Mr Key also used the speech to emphasise the importance of the relationship with Australia, reaffirming that Australia remains the most important relationship New Zealand has in the world.
"An incoming National government will be committed to maintaining and developing that already-strong relationship."
Mr Key is in Australia today and tomorrow for a series of meetings and speeches to the CEO Forum, one in Sydney and one in Melbourne. Tomorrow he will meet the Minister for Trade, Simon Crean, in Melbourne.
Earlier this week I said I was not going to run a Government with a radical right wing agenda. I intend to run a moderate, pragmatic Government that will serve the interests of all New Zealanders.
Today Roger Douglas outlined policies which do not fit with the agenda of a moderate, pragmatic Government I hope to lead.
Post-election, if National is in a position to put together a government, we will only work with parties that can work with our moderate, pragmatic agenda.
I am not going to campaign to New Zealanders on one agenda, and sell them out after the election on a radical right wing agenda.
National is not saying it cannot work on some issues with Act where we have agreement - like tax -but National is not going to sign up to the policy prescription outlined today by Sir Roger.
Below: Press standup with John Key.
18 March 2008
VIDEO: Question Time with the PM on the economy
Heated exchange in the House during Question Time between the Prime Minister and National Party leader John Key over the economic health of the country.
All New Zealanders want, John says, "is a fair go. They're sick of seeing their money wasted on a massive buildup in the bureaucracy, they're sick of seeing a government that puts pressure on interest rates, and all they want is enough money to be able to pay the mortgage, to pay for a block of cheese and to fill up the car. And sadly, they'll have to wait a long time under a Labour Government to be able to do that."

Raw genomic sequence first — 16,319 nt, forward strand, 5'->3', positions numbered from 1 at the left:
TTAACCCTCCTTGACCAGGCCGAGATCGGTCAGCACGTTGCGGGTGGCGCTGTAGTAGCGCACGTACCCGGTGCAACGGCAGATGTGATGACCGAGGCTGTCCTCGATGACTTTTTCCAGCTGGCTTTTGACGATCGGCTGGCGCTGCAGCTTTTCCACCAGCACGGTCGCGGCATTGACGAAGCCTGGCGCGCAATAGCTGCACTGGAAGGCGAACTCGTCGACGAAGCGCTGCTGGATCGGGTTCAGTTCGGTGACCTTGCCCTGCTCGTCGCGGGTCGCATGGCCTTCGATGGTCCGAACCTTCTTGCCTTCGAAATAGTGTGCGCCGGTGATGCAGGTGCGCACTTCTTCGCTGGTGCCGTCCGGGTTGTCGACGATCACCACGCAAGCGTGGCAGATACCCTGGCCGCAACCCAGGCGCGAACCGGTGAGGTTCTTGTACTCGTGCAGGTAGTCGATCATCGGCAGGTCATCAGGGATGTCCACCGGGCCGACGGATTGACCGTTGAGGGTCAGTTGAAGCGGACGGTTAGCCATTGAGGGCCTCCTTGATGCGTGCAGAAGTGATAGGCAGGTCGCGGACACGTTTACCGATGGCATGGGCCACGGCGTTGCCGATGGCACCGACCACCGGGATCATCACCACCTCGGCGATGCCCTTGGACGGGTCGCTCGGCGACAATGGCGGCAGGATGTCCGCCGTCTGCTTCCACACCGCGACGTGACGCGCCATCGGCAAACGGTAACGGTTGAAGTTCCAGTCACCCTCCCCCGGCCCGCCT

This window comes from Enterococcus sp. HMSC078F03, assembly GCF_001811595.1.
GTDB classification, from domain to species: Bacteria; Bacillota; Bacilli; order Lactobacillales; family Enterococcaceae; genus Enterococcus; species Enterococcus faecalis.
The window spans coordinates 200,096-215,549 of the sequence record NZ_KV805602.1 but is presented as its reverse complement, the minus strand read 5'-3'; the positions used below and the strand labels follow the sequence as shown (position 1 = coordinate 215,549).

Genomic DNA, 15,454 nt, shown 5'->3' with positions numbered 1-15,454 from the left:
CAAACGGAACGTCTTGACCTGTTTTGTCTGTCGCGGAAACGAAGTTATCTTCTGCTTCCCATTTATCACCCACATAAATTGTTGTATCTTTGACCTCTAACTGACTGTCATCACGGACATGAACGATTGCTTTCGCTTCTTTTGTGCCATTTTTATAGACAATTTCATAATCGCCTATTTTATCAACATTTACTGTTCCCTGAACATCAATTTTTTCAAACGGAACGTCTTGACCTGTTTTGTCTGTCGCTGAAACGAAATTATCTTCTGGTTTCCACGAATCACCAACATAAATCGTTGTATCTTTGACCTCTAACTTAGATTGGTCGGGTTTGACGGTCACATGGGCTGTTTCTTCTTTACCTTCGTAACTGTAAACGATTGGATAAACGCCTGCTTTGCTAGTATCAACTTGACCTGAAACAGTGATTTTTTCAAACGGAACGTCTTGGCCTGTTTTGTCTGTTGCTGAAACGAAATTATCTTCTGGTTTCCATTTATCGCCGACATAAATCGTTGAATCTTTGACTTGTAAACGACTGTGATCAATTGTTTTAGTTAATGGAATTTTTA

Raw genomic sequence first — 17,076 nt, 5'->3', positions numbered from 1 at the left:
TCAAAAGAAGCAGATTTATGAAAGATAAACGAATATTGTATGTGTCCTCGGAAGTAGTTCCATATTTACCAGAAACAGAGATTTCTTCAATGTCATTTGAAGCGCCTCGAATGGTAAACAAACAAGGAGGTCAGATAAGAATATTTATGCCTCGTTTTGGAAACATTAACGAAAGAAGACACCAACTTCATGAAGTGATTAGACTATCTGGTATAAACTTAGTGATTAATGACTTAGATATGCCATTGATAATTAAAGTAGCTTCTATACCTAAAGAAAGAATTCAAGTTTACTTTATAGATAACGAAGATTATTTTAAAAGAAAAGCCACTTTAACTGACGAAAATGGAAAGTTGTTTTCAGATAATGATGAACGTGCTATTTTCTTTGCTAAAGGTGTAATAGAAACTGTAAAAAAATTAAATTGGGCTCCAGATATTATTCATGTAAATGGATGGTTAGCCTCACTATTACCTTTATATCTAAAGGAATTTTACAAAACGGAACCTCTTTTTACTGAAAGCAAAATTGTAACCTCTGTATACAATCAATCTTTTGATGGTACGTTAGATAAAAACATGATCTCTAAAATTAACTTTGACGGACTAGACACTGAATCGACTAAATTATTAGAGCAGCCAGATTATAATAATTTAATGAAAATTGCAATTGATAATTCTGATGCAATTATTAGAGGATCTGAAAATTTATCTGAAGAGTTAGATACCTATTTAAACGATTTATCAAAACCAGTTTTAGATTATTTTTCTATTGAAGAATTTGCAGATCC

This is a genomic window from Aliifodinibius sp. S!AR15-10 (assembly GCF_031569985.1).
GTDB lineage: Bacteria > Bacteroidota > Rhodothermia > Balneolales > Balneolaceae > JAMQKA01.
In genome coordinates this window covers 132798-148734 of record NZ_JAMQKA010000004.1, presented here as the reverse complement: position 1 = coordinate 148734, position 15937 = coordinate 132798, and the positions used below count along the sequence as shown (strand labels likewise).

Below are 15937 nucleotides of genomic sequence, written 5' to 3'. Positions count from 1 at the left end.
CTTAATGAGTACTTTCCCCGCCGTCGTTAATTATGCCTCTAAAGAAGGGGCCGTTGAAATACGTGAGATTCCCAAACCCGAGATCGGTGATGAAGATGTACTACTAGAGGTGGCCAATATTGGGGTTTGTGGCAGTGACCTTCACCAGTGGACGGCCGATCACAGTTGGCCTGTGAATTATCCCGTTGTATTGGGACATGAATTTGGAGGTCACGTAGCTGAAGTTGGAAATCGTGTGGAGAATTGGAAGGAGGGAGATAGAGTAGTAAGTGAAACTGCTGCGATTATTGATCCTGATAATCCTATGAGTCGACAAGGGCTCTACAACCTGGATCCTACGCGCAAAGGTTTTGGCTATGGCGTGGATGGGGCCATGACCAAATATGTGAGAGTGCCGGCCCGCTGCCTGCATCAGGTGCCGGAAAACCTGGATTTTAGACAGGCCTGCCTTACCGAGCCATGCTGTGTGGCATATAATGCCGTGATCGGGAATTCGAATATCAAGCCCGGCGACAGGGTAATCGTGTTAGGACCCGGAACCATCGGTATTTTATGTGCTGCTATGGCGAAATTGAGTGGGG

Interjections from Winston Peters and others have been edited out of this video to provide viewers with continuity in the exchange.
18 March 2008
SPECIAL: Statement on Tibet
This afternoon, John rose in support of a motion to formally express the concern of the House over the situation in Tibet. The motion read:
'That this House express its deep concern at reports of violence and riots in Tibet and subsequently elsewhere in China; call on all sides to show restraint; express its strong support for the right of people to protest peacefully; urge the Chinese authorities to react carefully and proportionately to protest; and urge China to engage in meaningful dialogue with representatives of the Tibetan people in order to achieve a lasting resolution of problems in Tibet.'
In his speech, John said:
On behalf of the National Party, I join with the Government in voicing concern at the violence and loss of life in Tibet over recent days.
While the official reports are not yet clear as to the level of casualties, or, indeed, the precise origins of some of the conflict, what is clear is that the Chinese Government has engaged in a substantial imposition of military force in Tibet on a scale and in a manner that is unacceptable to the vast majority of New Zealanders.
In supporting this motion today I want to make it very clear that the National Party supports the rights of the citizens of Tibet to peaceful protests and calls upon the Government of China to respect that right.
It has been a matter of some comment that these unfortunate events occur as New Zealand concludes negotiations for a free trade arrangement with China.
The National Party supports those negotiations, as it supports free trade negotiations generally, because they can only advance New Zealand's interests as a small nation very dependent on its capacity to trade.
Nothing we have seen in Tibet in recent days affects that bipartisan support for the free trade agreement, but neither do the free trade agreement negotiations affect our right -- indeed, our obligation -- to speak up when we see a small group of people substantially unable to defend themselves and treated in a manner that we find totally reprehensible by our standards.
Today I urge the Chinese Government to heed the expressions of alarm in this country and many others.
I urge it to respect the human rights of the citizens of Tibet and to seek dialogue rather than the imposition of force as the path towards solving the long-standing disputes in Tibet.Tweet